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Automated garden: FarmBot is the future of growing vegetables

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The soft whirring sound that accompanies a robotic arm making its way around a raised garden bed is mesmerizing.

When it gets to the exact spot it needs to be—say above the purple-orange head of a beet that’s not quite ready to be picked yet—a shower of water gently squirts out. Water beads down the leafy greens and partially soaks the soil. Then, it mechanically jerks upward and the arm shifts along this rectangular bar; the whole contraption wheels forward along a set of tracks and heads for a tall shoot of kale. 

WATERBOT :  FarmBot irrigates individual plants in a raised garden bed. Version 10 will be available for pre-order starting on July 10 at farmbot.io. - PHOTO BY CAMILLIA LANHAM
  • PHOTO BY CAMILLIA LANHAM
  • WATERBOT : FarmBot irrigates individual plants in a raised garden bed. Version 10 will be available for pre-order starting on July 10 at farmbot.io.

Allow me to introduce you to FarmBot, version 9, which is demonstrating its capabilities on a 90-degree day in a front yard near downtown San Luis Obispo. 

Version 10 will be the first FarmBot that hits the open market. That should happen on July 1, according to this gray and black machine’s maker, Rory Aronson, a mechanical engineering graduate from Cal Poly who just won a $10,000 award in the first-ever nationwide InfyMaker Awards contest sponsored by Infosys Foundation USA and announced on June 17, the first day of the National Week of Making. 

“I think it’s the future of agriculture,” Aronson said.

The solar-powered FarmBot can plant seeds, water them, apply nutrients, weed the garden, and has sensors that can learn about the soil, temperature, and other environmental-type things. It’s a constantly evolving machine, and something the FarmBot team is constantly trying to make smarter. Aronson’s been working on the project for the last three years with software creators Rick Carlino from Chicago and Tim Evers from Belgium.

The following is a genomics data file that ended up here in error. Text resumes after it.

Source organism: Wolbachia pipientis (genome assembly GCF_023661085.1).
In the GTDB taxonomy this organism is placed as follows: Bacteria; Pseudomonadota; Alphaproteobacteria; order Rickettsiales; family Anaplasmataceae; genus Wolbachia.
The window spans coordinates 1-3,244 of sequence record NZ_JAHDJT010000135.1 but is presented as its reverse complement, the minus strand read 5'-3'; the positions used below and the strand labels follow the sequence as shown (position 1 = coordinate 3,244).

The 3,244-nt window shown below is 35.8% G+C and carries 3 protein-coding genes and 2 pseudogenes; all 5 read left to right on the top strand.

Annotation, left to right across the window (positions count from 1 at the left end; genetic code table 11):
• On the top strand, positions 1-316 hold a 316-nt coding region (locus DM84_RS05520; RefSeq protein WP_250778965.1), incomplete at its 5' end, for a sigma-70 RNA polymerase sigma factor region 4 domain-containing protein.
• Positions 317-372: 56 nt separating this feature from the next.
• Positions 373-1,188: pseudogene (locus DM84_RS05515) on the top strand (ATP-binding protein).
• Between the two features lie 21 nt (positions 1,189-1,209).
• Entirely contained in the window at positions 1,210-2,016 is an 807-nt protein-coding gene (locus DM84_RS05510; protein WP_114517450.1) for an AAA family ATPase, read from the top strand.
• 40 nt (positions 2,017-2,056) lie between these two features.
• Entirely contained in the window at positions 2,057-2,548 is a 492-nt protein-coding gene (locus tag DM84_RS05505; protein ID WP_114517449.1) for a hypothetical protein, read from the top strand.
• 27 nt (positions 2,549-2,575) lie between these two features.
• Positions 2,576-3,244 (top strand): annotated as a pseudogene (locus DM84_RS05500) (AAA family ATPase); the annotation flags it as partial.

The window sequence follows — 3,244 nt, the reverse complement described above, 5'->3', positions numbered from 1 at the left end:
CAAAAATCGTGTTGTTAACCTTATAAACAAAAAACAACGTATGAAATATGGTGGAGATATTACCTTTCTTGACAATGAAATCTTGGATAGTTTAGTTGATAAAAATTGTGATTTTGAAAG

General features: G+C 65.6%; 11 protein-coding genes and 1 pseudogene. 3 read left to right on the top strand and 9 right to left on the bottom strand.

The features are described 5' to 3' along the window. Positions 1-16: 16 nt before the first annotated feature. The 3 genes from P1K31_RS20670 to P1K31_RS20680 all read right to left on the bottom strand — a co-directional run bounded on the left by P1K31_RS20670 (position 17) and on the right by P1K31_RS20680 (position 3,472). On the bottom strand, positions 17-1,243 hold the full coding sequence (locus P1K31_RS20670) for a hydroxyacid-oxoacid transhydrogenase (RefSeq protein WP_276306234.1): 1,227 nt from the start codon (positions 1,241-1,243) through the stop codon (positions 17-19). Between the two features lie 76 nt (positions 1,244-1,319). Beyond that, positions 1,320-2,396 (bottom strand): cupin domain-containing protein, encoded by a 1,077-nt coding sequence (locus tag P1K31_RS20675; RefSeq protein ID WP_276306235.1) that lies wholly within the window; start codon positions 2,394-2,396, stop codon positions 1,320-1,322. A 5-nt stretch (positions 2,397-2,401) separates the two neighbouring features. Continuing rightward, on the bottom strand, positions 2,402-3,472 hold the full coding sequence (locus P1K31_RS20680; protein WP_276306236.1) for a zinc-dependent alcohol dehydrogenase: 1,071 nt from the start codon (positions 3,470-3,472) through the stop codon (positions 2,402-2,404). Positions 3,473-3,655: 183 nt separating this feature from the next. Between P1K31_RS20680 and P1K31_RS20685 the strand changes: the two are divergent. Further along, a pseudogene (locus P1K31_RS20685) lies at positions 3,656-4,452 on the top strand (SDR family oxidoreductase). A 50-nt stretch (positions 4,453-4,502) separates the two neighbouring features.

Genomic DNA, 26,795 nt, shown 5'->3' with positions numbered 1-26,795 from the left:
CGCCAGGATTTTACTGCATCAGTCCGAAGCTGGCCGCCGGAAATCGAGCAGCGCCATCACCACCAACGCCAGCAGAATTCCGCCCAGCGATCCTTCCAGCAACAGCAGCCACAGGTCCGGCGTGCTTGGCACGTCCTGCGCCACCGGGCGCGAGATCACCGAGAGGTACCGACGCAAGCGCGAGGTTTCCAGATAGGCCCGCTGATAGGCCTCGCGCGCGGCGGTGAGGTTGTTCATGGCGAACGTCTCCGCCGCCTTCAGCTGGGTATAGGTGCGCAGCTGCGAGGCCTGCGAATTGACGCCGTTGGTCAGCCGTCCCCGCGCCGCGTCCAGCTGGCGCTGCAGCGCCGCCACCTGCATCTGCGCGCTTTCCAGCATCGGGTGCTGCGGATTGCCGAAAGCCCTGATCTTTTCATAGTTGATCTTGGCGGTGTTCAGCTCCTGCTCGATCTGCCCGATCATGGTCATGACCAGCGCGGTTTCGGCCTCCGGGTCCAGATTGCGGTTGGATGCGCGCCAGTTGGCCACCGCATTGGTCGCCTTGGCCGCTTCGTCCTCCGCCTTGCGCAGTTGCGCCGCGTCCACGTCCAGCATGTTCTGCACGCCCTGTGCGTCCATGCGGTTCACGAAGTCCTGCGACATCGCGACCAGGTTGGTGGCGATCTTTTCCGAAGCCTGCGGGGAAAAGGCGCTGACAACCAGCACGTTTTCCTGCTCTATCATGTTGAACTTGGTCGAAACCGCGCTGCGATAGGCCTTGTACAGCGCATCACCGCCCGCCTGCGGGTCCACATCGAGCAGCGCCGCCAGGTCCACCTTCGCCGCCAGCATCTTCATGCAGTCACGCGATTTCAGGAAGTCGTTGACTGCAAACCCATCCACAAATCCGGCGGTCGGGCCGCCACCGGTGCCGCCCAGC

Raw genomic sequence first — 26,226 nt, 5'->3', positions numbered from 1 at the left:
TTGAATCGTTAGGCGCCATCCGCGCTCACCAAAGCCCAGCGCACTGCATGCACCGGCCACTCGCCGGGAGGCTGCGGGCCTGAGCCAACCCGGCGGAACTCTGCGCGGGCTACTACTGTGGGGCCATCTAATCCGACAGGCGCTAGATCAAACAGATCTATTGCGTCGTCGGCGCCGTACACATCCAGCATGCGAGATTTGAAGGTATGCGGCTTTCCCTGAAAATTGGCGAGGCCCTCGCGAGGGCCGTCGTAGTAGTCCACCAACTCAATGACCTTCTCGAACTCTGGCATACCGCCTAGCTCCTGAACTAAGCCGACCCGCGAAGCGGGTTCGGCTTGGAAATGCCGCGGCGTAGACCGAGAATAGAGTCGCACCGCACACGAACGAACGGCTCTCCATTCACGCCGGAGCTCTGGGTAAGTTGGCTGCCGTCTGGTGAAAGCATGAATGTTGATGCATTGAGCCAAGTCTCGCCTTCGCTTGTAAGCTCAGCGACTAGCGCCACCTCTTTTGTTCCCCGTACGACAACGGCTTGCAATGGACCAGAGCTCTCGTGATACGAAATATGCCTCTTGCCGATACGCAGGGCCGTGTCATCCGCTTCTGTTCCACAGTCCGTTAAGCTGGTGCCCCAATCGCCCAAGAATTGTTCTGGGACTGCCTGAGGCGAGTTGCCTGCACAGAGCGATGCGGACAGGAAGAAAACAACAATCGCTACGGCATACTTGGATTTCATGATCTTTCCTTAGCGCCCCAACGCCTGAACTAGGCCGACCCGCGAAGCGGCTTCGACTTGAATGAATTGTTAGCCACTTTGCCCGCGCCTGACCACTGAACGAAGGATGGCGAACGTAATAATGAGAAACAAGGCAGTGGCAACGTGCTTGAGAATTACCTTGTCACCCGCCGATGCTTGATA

“FarmBot is a way to get as local as you can because it’s right in your backyard, you know, a few feet from your kitchen,” Aronson said. “It allows the person to not have to dedicate their whole life to growing food.”

He said it can give home gardeners and/or small-scale farmers more agency over their food, giving people exactly what they want, how they want it to be grown. Plus, the robot can be controlled virtually from anywhere, if you download the software onto your phone. 

It’s a concept that Aronson pitched to the internet as he graduated from Cal Poly three years ago. He wrote a 50-page paper about what he wanted to create and why—that “why” includes population growth, climate change, and knowing where your food comes from and how it came to be, among other things—and posted it online, asking who wanted to help him. That’s how Aronson found Carlino and Evers (or, I guess, how they found him), and that’s also how FarmBot research and development got a funding kick start. 

A private company gave Aronson $125,000 to help develop the farming robot with the caveat that it had to be open source: Basically, the mechanical design, software codes, and other information are all available to whoever wants to utilize them. You can find all of it at farmbot.io along with a video demonstration of the bot doing its thing in the garden. 

It’s led to all sorts of collaboration, Aronson said, including with a company that makes “green” greenhouses and wants to include a made-for-the-greenhouse version of FarmBot in its product line. 

The FarmBot kits that people can pre-order starting on July 1 will cost around $2,900, which Aronson acknowledges is pretty pricey, but you have to think about all the work that went into developing the gardening robot. 

“As with all new technologies, the first versions are always more expensive,” he said, adding that the goal is to eventually slim that cost down to $1,000 per kit. 

Find out more and watch a video by visiting the website at farmbot.io and liking them on Facebook @FarmBotProject.

Fast fact

• The California Department of Food and Agriculture and the SLO County Agricultural Commissioners Office are holding an open meeting at the Ludwick Community Center Assembly Room on June 27 regarding the Asian citrus psyllid and planned treatments in certain SLO city neighborhoods. Stop by 484 Santa Rosa St. with your questions between 5:30 and 7 p.m. or call the Pest Hotline at 800-491-1899.  

Editor Camillia Lanham wrote this week’s Strokes & Plugs. Send your tips to strokes@newtimesslo.com.

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